I’m not sure why we are having problems with the adzuki beans, because this is the first year we have tried them. As for the Edamame it may be that I planted them too late in the season. Looking back over notes from previous years I got the Edamame into the ground in late October, compared to this year when I planted the seeds out nearly a month later in mid-November.

The Red Emperor and all the other varieties of scarlet runner bean we have tried over the years tell the same story. They need Canberra’s cold winter to germinate well, but our hot summers delay pod production until late summer or early autumn. We only ever seem to get a handful of pods. I wonder why I persist in growing them? On the plus side their flowers do make an attractive show in the garden and they are fixing nitrogen into the garden beds but I suspect I just like seeing those amazing beans!

The crazy coloured scarlet runner beans.
The crazy coloured scarlet runner beans.

Sitting Around

The drive up to Newcastle and back over the weekend certainly seems to have taken it out of me. I managed a small sortie out this morning to see that my edamame (Japanese soybeans) are ticking along quite well. But I can’t say the same for my Tongue of Fire beans – they keep getting eaten and not by me! Even plants that are well over 15cms in height are still being chewed by oportunistic snails and slugs – I console myself that should I ever get to eat some that they at least must taste good.

My strawberries are going very well this year. I picked a big handful this morning, having picked an equal number three days ago. Which reminded me that I still had bags of frozen fruit from last summer. I’ve taken care of that and now have several jars of strawberry jam.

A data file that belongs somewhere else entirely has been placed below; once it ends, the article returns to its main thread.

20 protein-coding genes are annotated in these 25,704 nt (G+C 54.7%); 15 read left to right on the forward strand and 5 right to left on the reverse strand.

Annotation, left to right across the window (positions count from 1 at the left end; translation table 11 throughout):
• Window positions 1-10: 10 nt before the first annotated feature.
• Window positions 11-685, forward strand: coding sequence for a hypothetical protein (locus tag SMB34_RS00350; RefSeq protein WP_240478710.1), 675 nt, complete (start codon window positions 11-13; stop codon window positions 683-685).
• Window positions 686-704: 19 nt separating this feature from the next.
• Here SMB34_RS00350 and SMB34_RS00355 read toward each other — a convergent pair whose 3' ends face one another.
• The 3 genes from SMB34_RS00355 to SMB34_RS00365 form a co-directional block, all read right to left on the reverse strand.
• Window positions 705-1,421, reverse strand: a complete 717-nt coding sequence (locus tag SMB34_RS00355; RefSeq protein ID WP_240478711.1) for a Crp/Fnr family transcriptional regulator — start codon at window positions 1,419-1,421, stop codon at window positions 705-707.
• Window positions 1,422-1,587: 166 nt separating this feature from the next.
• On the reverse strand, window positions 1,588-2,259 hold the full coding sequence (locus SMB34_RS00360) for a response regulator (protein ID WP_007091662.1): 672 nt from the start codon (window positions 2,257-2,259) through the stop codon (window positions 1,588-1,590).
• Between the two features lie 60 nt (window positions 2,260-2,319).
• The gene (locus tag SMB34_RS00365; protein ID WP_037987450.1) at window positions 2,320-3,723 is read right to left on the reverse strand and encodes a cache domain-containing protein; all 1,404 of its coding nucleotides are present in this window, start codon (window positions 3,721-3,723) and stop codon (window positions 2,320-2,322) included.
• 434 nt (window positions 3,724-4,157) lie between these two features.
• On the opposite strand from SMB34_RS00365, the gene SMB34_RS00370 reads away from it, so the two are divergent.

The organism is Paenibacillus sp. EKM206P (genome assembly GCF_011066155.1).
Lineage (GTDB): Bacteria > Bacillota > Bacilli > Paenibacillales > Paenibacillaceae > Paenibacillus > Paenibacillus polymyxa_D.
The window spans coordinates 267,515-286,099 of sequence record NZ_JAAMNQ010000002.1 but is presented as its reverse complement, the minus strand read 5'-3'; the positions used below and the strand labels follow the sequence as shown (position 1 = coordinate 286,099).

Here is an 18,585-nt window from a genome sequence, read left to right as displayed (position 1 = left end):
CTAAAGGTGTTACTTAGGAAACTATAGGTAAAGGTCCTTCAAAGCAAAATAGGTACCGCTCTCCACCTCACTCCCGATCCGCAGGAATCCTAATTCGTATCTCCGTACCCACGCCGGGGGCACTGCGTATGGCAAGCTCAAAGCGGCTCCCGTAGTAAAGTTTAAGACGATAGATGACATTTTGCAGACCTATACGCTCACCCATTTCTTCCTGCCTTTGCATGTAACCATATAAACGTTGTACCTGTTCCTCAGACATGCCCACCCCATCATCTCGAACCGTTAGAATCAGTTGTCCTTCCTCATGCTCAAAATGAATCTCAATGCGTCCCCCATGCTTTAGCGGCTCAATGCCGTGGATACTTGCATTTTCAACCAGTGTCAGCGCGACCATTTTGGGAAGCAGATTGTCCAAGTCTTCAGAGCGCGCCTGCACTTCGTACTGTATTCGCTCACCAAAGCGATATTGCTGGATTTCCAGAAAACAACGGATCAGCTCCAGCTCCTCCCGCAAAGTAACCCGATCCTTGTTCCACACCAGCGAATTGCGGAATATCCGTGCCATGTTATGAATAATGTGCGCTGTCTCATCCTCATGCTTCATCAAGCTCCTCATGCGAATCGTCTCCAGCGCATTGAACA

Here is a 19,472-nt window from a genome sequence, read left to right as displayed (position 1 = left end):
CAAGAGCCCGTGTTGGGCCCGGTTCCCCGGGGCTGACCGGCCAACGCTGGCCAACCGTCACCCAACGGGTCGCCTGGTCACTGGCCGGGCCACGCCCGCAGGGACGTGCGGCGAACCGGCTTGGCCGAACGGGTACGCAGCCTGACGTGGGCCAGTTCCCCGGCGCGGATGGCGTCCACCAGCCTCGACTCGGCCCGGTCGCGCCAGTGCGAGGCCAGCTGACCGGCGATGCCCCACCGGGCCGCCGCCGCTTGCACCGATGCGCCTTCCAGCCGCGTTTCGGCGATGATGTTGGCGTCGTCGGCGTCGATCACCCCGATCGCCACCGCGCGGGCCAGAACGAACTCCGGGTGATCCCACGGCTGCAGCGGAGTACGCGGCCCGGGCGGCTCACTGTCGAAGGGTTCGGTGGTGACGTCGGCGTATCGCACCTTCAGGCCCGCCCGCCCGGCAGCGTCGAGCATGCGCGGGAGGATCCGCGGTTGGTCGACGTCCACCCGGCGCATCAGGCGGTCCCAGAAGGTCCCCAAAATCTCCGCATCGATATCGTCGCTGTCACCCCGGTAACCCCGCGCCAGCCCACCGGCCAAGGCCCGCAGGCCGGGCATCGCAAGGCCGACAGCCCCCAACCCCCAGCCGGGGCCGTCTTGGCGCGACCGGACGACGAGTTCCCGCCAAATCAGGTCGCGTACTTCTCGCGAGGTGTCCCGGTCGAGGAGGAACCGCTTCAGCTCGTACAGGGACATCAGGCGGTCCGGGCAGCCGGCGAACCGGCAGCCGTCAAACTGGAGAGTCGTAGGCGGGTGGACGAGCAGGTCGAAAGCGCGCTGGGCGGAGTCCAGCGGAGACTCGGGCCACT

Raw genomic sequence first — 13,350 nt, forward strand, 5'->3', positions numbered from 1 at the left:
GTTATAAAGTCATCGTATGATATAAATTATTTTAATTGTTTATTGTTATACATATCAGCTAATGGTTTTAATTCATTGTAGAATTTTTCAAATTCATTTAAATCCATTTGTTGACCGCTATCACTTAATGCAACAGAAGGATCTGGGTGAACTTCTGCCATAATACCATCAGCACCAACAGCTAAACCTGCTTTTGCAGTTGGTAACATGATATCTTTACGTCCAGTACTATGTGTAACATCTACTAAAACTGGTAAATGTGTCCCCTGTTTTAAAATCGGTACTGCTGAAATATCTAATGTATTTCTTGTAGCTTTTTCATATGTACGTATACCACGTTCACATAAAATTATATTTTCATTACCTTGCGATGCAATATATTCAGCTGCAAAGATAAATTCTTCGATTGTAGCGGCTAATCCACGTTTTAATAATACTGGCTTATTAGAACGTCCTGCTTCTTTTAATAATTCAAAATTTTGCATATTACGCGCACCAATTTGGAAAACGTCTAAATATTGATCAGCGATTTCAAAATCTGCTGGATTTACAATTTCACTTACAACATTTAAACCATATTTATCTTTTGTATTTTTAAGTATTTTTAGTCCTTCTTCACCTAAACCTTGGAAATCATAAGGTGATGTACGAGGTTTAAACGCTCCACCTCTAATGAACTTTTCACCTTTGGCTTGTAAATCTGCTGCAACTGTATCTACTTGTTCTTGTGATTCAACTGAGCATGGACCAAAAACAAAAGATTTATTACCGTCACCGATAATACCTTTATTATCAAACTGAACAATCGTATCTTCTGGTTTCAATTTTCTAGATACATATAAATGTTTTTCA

Thankfully it is one of the quickest jams to cook – per usual a Sally Wise recipe – so I managed it before my enthusiasm for work ran out – which it did once I saw the state of the back garden!


Oh my god! The grass is long, the sorrel (in the front needs hacking back), the purple sprouting brocoli (yellow flowers) along with the curly kale needs ripping out while the broad beans and the snow peas are collapsing under the weight of growth (and not much else where the snow peas are concerned!). Not to mention the tomatoes that need planting, which Friend M has kindly given us as there has been virtually no progress with our own. Now why didn’t I buy those tomato plants which were already fruiting that I saw at the Newcastle City Farmers Markets yesterday?

Anyway I’m now feeling so much better because I’ve decided it can all wait for another day.

Turning Japanese

We had our first snack of edamame this week. It was eaten on a suitably hot and muggy evening with the expected glass or three of chilled sake -Kanpai! The edamame plants – like lots of other things – seem to have taken a halt to growing during our recent heatwave. While there are plenty of pods on the plants the beans inside are small and underdeveloped. I hope with some cooler weather, more water and a feed of Charlie Carp that we’ll be harvesting more soon. BTW you only eat the bean inside the pod – the pods are ‘hairy’ and rather unpalatable.